Jordan Allred, Deseret News
SALT LAKE CITY — Candidates for the Utah State Board of Education took one step closer to November's ballot Monday, facing questions from a committee tasked with narrowing the candidate pool.
The interviews, held throughout the day Monday and continuing Tuesday, eliminated several individuals from contention after a review of their qualifications and based on their responses on subjects such as funding priorities, charter schools, the Common Core State Standards and the role of the State School Board.
"It would be ideal if these candidates who don’t make it go back to their local districts and try to make a difference there," said Shannon Greer, a member of the nominating and recruiting committee.
Seventy candidates originally filed to run for one of seven seats on the State School Board, though 12 later withdrew from consideration.
Under Utah's oft-criticized election process, the 12-member review committee selects at least three names per seat to advance to the governor, who then picks the final two names to appear on the ballot.
After the first round of interviews Monday, the committee advanced:
Terryl Warner (incumbent), David Clark and Bryce Day in District 1, which includes the northwest corner of the state.
Spencer Stokes, Willard Maughan and Jana Rae Shaw in District 2, which includes Ogden, Weber County and surrounding areas.
Michael Jensen (incumbent), Linda Hansen, Jeffery Meservy and Garrick Hall in District 3, which includes Tooele, West Valley City, Nephi and a large portion of the central-west part of the state.
Dan Griffiths (incumbent), Melissa Johnson, Pat Rusk and Brittney Cummins in District 6, located around West Jordan.
In all cases where an incumbent was seeking re-election, their name was forwarded to the governor.
Griffiths, the incumbent in District 6, said he viewed his service on the board as voluntarism and encouraged the committee to consider other candidates if they could contribute more to the state.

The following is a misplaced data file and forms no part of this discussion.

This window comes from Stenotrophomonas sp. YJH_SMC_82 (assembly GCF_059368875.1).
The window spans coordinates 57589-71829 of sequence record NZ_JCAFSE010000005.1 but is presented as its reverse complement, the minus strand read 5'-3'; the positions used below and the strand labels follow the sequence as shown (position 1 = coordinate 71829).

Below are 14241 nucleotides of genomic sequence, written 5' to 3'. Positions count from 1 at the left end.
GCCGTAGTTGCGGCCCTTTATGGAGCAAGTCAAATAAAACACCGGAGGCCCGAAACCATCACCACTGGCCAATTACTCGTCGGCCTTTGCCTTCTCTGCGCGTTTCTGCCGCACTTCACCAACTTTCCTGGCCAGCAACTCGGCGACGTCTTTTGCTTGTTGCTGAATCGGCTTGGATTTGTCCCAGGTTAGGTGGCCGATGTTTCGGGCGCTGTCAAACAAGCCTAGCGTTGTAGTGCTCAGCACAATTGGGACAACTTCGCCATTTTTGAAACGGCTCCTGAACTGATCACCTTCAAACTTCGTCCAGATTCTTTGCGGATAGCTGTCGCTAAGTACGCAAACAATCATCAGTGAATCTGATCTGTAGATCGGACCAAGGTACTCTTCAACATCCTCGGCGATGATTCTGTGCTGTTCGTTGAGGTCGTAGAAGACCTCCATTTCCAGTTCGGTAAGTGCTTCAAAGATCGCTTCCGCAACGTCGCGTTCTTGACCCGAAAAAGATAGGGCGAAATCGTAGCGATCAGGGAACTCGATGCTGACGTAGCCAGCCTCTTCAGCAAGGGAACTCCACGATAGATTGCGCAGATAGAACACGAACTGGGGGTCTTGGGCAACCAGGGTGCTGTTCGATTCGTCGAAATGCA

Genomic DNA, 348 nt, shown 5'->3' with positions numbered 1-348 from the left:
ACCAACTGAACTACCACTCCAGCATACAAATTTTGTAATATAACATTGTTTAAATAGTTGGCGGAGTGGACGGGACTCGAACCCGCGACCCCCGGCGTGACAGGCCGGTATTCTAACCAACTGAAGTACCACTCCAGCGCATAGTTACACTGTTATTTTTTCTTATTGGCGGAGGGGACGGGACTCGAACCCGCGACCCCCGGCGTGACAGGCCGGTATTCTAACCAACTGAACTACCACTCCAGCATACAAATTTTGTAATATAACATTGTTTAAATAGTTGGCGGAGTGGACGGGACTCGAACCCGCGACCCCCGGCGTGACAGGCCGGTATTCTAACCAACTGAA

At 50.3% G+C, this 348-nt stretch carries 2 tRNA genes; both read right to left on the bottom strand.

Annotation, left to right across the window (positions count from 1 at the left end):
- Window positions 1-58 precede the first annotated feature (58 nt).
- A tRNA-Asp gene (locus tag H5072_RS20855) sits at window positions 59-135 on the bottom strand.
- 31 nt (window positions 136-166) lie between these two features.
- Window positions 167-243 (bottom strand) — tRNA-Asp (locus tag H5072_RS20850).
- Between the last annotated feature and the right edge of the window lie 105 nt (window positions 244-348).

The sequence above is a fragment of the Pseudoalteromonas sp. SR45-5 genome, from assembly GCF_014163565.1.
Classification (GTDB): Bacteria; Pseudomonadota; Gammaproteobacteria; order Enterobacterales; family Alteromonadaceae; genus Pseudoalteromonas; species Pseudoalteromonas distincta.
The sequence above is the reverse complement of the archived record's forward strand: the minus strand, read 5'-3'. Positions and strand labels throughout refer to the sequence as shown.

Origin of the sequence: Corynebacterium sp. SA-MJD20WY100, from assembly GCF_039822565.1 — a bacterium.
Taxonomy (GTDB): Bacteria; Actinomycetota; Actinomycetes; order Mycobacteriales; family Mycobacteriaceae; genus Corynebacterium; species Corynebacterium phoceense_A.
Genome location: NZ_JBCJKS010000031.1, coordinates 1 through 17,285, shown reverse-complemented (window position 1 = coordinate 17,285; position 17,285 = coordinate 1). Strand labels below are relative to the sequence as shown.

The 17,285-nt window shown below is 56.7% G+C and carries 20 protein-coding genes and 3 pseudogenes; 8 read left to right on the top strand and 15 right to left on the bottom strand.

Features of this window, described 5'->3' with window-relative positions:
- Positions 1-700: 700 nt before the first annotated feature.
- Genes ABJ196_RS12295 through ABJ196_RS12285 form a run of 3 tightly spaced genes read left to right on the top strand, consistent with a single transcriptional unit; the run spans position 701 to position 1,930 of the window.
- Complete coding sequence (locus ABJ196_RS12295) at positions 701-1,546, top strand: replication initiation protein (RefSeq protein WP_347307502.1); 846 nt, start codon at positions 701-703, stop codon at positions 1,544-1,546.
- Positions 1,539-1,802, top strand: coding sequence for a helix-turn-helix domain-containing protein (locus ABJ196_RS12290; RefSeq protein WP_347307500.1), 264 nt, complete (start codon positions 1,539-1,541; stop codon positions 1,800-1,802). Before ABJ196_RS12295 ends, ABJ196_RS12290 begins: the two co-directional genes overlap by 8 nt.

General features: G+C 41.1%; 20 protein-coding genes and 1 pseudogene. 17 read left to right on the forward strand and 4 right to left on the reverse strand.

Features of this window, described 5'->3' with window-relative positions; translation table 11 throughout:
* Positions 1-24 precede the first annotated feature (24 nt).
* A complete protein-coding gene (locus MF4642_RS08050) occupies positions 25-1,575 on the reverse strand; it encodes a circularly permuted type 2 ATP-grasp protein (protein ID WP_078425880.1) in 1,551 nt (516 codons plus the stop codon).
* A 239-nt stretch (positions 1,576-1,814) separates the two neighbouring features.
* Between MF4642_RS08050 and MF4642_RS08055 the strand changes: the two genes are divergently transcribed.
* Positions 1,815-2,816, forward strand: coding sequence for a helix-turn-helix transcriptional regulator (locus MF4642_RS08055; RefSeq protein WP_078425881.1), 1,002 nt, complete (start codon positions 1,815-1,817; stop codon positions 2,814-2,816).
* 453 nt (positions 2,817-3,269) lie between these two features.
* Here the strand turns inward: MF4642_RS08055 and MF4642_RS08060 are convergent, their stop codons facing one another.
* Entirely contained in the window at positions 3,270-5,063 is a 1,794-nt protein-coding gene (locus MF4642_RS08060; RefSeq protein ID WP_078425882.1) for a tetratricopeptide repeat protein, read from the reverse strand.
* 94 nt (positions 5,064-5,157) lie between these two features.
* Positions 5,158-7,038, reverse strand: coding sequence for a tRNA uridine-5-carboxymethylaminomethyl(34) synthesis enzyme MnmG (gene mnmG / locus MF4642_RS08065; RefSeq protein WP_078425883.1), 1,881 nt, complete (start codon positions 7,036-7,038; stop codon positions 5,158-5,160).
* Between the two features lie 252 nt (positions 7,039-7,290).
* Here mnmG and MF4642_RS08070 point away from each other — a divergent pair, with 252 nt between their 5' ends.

"If you feel like there are others who could contribute better, please choose them," he said.
Candidates were commonly asked how the state should prioritize the limited funding available for public education, with responses including a need for technology in the classroom, investment in STEM education — science, technology, engineering and mathematics — and compensation and training for Utah's teachers.
"We need to pay teachers what they're worth," Maughan said. "We need to pay them on a level that they will stay and they will do it."
Most of the candidates were supportive of the role that charter schools play in providing options to Utah families.
Shaw said education should be viewed as a business, albeit one with a more emotional inventory.
"What is good for business is competition, and we shouldn't be afraid of that," she said.
Hall was dismissive of the idea that charter schools and traditional schools need to compete to excel. He said charter schools provide a great option to some families, while others are more comfortable in a traditional setting.
"I don't think they have to compete against each other," Hall said. "I think they should complement each other."
On the controversial Common Core State Standards, which define the minimum skills a student should master in math and English, candidates were routinely asked what they would do to help create a positive atmosphere as the state moves forward with implementation.
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